Delivering news that you know will be unpleasant is always hard. This could include something like informing someone of a mistake, loss, or lie. When it comes to disclosing the fact that you are struggling with substance addiction, you could get various responses.

Let’s first discuss who you may want or need to share this information with. It can be common for those struggling with addiction to hide their problems from others. This often leads to dishonesty, mistrust, and even strained relationships. When things become tense, and you feel the need to lie to your loved ones, this may indicate that it is time to be honest and disclose your addiction.

Telling a Spouse or Partner

Informing your spouse or partner of your addiction can be challenging. You may fear rejection or a negative response. The risk of losing the person can sometimes be enough to keep you from telling the truth.

Sooner or later, those close to you will become aware that something isn’t right. When it comes to your spouse or partner, chances are, they have already become a little suspicious. When you are struggling with addiction, your behavior tends to change, priorities shift, and you may display some signs of dishonesty or secrecy.

If your spouse or partner has noticed any of these signs, they may already have an idea of the issue. Having an open and honest conversation could help them feel more justified in their feelings and observations.

Telling a Parent or Sibling

Sharing with a parent or sibling that you are struggling with an addiction to drugs or alcohol can be equally challenging. Often, we want our family members to be proud of us. Making good choices is something that many families aim to instill in their children. Knowing your parents or family will be disappointed can be a barrier to breaking the news. Addiction does tend to impact the whole family.

One of the things to keep in mind is that, in most cases, your family members love you unconditionally. This means that even if you share some information that they may not like, they will still love and support you.

Being open and honest about your struggles can often improve your relationships with family members. Again, they have likely noticed a shift in your behavior and actions and may feel a little relieved to know that you are aware of the issue and willing to talk about it.

Telling a Friend or Roommate

Informing a friend or roommate of your addiction can be a bit uncomfortable. Your friends or roommates may also drink alcohol or use drugs. They might be struggling with addiction as well, or maybe they consider themselves to be more recreational users.

In this case, talking to them about your addiction may or may not alter their behavior or decisions. However, being clear about your concerns and your decision to seek support is important. You may need to evaluate the friendship or reconsider your living situation if they do not support you or do not share similar goals.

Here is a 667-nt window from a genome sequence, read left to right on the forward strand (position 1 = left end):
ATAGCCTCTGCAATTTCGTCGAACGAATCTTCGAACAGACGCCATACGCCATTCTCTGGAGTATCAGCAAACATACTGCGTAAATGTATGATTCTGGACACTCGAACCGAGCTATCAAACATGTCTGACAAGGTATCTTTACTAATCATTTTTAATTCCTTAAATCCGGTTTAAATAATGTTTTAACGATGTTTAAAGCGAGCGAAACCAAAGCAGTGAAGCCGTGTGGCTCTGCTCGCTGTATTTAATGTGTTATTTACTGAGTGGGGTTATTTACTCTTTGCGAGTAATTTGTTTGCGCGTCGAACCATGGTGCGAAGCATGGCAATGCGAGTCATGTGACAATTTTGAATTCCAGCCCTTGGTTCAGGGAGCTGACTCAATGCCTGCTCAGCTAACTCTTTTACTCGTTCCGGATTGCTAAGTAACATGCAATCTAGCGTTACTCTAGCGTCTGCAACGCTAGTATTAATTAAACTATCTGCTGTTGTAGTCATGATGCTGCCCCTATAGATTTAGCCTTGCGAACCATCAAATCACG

On the contrary, you may still have some friends who don’t use substances, or perhaps you live with roommates who do not share your lifestyle. Ideally, these people will encourage you to seek help and will support you in your efforts to get clean.

How to Break the News

When it comes time to have the difficult conversation, be sure you are prepared. You want to be sure you schedule enough time to have the conversation, as there may be follow-up questions or a discussion. Most likely, the person you are delivering the information to is going to want to talk through options for getting help.

Be sure to have the conversation in an appropriate environment. This is not a conversation you want to have in a public place. Struggling with substance abuse can come with some shame and guilt and certainly carries a fair share of stigma. Having the conversation in a private place can make all parties more comfortable.

Lastly, be honest. Most likely, there have been some instances that have resulted in a lack of trust up to this point. As a result, it is very important to be upfront about your struggles and make an effort to be fully transparent about how addiction is affecting you.

Having this conversation can often come as a result of the decision to seek treatment. At Enlightened Solutions, we help facilitate communication and provide guidance when it comes to mending broken relationships. Our family program helps to inform your loved ones about your situation and provides tools for navigating the healing and recovery process. Disclosing your addiction to those you care about is never easy, but it is an essential step toward recovery.

Discussing your struggle with substance abuse with loved ones can be challenging. You may receive negative feedback, judgment, rejection, or worse. It is important, however, to share your struggle with those who may be in a position to support you or encourage you to seek help. They may also serve as a great support system as you exit treatment and enter recovery. At Enlightened Solutions, we offer a family program that helps to facilitate communication and growth among family members and loved ones in treatment. We help create understanding and encourage methods for healing everyone involved. If you or someone you love is struggling with addiction to drugs or alcohol, call Enlightened Solutions today at (833) 801-LIVE.